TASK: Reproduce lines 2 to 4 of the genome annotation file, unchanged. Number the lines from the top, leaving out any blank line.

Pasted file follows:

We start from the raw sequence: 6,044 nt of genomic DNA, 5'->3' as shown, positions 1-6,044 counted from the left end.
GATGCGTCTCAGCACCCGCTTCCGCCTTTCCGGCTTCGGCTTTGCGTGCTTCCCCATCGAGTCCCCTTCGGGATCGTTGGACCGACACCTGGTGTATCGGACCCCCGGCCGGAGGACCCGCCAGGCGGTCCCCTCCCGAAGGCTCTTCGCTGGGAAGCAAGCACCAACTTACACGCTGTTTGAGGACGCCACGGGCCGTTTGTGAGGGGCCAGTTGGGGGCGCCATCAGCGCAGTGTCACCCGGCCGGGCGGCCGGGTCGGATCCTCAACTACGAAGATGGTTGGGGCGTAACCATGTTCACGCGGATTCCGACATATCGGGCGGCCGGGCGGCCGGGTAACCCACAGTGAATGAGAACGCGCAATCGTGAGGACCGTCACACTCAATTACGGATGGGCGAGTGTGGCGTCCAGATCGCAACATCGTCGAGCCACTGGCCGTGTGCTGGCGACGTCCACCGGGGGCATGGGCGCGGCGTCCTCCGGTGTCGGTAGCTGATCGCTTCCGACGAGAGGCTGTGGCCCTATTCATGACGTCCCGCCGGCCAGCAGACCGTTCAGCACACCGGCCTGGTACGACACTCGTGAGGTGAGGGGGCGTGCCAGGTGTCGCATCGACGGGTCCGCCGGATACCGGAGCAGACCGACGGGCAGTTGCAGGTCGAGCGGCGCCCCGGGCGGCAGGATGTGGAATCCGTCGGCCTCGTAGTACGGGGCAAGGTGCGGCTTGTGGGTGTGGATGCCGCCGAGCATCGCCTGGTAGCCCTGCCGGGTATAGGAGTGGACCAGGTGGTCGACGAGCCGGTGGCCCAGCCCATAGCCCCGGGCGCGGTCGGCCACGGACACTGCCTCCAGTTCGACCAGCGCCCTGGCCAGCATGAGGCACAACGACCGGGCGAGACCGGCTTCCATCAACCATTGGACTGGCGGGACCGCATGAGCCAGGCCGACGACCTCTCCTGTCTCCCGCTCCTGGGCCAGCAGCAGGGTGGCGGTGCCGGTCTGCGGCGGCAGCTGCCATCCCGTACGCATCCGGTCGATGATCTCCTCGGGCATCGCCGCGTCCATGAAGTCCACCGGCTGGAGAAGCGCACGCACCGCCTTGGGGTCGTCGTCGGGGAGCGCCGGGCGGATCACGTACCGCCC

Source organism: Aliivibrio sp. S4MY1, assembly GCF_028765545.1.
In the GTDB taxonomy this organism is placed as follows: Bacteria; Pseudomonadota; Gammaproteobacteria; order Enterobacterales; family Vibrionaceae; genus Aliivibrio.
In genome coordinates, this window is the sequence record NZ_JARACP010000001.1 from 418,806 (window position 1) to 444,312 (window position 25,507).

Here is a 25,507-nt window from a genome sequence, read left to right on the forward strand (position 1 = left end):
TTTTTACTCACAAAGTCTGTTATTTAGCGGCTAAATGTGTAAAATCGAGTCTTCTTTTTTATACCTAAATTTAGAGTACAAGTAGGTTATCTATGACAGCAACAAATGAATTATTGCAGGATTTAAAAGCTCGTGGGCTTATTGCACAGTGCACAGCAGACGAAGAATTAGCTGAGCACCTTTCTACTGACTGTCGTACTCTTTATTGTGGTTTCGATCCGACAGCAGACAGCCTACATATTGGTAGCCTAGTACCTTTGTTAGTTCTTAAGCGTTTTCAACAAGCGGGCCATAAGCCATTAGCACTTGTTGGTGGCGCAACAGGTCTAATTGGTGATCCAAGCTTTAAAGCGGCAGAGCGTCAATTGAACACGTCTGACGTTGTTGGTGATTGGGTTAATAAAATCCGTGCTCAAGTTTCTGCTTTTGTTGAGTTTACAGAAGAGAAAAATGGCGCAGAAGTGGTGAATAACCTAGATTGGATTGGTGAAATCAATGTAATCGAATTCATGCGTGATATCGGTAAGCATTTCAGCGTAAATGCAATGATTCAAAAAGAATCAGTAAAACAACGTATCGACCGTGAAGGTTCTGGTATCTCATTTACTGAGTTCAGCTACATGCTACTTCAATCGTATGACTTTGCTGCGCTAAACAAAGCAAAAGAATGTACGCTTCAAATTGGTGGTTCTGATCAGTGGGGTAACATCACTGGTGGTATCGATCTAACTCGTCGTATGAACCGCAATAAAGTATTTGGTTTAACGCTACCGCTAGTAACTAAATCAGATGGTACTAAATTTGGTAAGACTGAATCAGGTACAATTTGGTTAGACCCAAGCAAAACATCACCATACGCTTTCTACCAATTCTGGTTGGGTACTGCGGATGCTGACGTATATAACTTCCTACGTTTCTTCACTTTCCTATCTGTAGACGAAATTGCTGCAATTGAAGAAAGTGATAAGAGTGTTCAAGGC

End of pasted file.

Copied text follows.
GATGCGTCTCAGCACCCGCTTCCGCCTTTCCGGCTTCGGCTTTGCGTGCTTCCCCATCGAGTCCCCTTCGGGATCGTTGGACCGACACCTGGTGTATCGGACCCCCGGCCGGAGGACCCGCCAGGCGGTCCCCTCCCGAAGGCTCTTCGCTGGGAAGCAAGCACCAACTTACACGCTGTTTGAGGACGCCACGGGCCGTTTGTGAGGGGCCAGTTGGGGGCGCCATCAGCGCAGTGTCACCCGGCCGGGCGGCCGGGTCGGATCCTCAACTACGAAGATGGTTGGGGCGTAACCATGTTCACGCGGATTCCGACATATCGGGCGGCCGGGCGGCCGGGTAACCCACAGTGAATGAGAACGCGCAATCGTGAGGACCGTCACACTCAATTACGGATGGGCGAGTGTGGCGTCCAGATCGCAACATCGTCGAGCCACTGGCCGTGTGCTGGCGACGTCCACCGGGGGCATGGGCGCGGCGTCCTCCGGTGTCGGTAGCTGATCGCTTCCGACGAGAGGCTGTGGCCCTATTCATGACGTCCCGCCGGCCAGCAGACCGTTCAGCACACCGGCCTGGTACGACACTCGTGAGGTGAGGGGGCGTGCCAGGTGTCGCATCGACGGGTCCGCCGGATACCGGAGCAGACCGACGGGCAGTTGCAGGTCGAGCGGCGCCCCGGGCGGCAGGATGTGGAATCCGTCGGCCTCGTAGTACGGGGCAAGGTGCGGCTTGTGGGTGTGGATGCCGCCGAGCATCGCCTGGTAGCCCTGCCGGGTATAGGAGTGGACCAGGTGGTCGACGAGCCGGTGGCCCAGCCCATAGCCCCGGGCGCGGTCGGCCACGGACACTGCCTCCAGTTCGACCAGCGCCCTGGCCAGCATGAGGCACAACGACCGGGCGAGACCGGCTTCCATCAACCATTGGACTGGCGGGACCGCATGAGCCAGGCCGACGACCTCTCCTGTCTCCCGCTCCTGGGCCAGCAGCAGGGTGGCGGTGCCGGTCTGCGGCGGCAGCTGCCATCCCGTACGCATCCGGTCGATGATCTCCTCGGGCATCGCCGCGTCCATGAAGTCCACCGGCTGGAGAAGCGCACGCACCGCCTTGGGGTCGTCGTCGGGGAGCGCCGGGCGGATCACGTACCGCCC

Source organism: Aliivibrio sp. S4MY1, assembly GCF_028765545.1.
In the GTDB taxonomy this organism is placed as follows: Bacteria; Pseudomonadota; Gammaproteobacteria; order Enterobacterales; family Vibrionaceae; genus Aliivibrio.